Ann Douglas: A Short History of Parental Guilt

Book Cover Parenting Through the Storm

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Ann Douglas is the author of a number of bestselling books about pregnancy and parenting (including The Mother of All Pregnancy Books and The Mother of All Baby Books) and a magazine writer who specializes in writing about parenting and health. This month, HarperCollins publishes her new book, Parenting Through the Storm: Handling the Highs, the Lows, and Everything In-Between, a guide to parenting a child who is struggling with a mental, neurodevelopmental, or behavioural challenge.

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If you’ve got kids, you’ve got guilt—parental guilt, that is. It doesn’t matter what you’re doing, you’re doing it wrong—or at least that’s how it can feel.

But here’s a bit of good news for the guilt-racked modern parent: today’s generation of parenting experts are a whole lot less likely to point the finger of blame than the parenting pundits of yesteryear.

Consider, for example, the expectations set out for parents by Allan Roy Dafoe, MD, physician to the world-famous Dionne quintuplets, in his 1936 baby book, Dr. Dafoe’s Guide Book for Mothers. According to Dafoe, being a good parent was nothing less than an act of civic duty: “Keeping babies well—helping them to grow strong—what is it but the highest form of conservation of national resources! Forests, coal, oil—how much would these matter in the national economy if anything went seriously wrong with the year’s baby crop which, twenty years from now, will be the national crop of new citizens?”

"Keeping babies well—helping them to grow strong—what is it but the highest form of conservation of national resources!"

And as for what would be needed to produce this bumper crop of babies, Dafoe was only to happy to spell that out, too: A mother ought to be “calm, well-poised, [and] patient in her own reactions toward life, if she is to inculcate similar reactions in her offspring,” he noted. If a mother fell short of this parental ideal, the damage to her child would be immediate and devastating, he warned: “We doctors always warn the nursing mother that she must control her emotions, unless she wants her child to suffer from them,” he explained. “Strong irritation, anxiety, excitement, and grief affect a mother’s milk, and the infant who takes it under these conditions is likely to be made ill. But even a child who does not derive his nourishment directly from an angry woman is affected unfortunately if dependent upon her care. Her hands may be gentle enough; the anger may not be directed toward him at all, but it poisons the air of the home, and the baby does not escape the indirect psychological contagion.”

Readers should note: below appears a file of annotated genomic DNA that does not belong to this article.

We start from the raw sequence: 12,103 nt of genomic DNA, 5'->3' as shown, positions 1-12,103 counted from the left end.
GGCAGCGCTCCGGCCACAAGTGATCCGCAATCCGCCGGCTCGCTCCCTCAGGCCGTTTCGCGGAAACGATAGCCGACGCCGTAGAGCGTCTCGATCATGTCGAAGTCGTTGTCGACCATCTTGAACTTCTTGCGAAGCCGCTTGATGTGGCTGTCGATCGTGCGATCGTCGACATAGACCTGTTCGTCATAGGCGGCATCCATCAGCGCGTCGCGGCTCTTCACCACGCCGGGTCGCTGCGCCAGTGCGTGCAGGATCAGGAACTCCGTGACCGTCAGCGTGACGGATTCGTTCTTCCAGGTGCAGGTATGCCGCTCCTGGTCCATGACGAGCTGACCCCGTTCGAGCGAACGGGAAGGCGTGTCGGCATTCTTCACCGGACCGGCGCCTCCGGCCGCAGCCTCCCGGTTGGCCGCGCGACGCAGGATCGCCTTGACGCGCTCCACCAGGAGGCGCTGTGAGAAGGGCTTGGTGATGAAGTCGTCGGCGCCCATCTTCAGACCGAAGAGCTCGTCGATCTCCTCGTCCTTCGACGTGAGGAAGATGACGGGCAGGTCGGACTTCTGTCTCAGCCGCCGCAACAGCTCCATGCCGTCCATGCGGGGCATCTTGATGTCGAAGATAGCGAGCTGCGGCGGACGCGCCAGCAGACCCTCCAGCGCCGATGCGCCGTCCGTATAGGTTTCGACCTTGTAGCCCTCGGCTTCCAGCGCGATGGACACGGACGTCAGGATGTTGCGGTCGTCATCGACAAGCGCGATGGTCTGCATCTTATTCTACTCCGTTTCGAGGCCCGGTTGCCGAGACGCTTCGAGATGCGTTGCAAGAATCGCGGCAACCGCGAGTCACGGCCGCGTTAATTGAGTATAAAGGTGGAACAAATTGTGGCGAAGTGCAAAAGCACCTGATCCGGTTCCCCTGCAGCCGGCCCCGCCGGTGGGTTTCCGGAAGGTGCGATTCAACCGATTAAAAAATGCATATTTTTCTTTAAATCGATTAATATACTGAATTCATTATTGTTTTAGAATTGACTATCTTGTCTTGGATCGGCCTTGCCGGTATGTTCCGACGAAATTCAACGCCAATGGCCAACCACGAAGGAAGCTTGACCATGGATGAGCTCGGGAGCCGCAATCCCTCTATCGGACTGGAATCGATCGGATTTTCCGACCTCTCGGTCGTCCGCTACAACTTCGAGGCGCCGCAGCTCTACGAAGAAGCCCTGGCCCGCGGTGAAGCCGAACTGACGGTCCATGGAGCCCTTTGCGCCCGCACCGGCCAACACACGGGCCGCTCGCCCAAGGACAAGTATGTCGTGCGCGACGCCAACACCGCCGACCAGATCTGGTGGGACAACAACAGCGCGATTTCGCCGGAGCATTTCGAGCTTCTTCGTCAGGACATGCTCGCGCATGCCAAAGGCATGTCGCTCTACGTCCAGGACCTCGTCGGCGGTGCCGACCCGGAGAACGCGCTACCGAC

Vintage Parenting Advice Books

Photo: Ann Douglas

Poisoned air and psychological contagion. Those are fighting words. But Dr. Dafoe wasn’t the first parenting expert to point the finger of blame at mothers, nor would he be the last.

Back in 1893, B.G. Jeffris and J.L. Nichols, authors of the bestselling family planning manual, Safe Counsel or Practical Eugenics, had cautioned mothers-to-be to quelch intemperate displays of emotion: “Low spirits, violent passions, irritability, frivolity, in the pregnant woman, leave indelible marks on the unborn child.”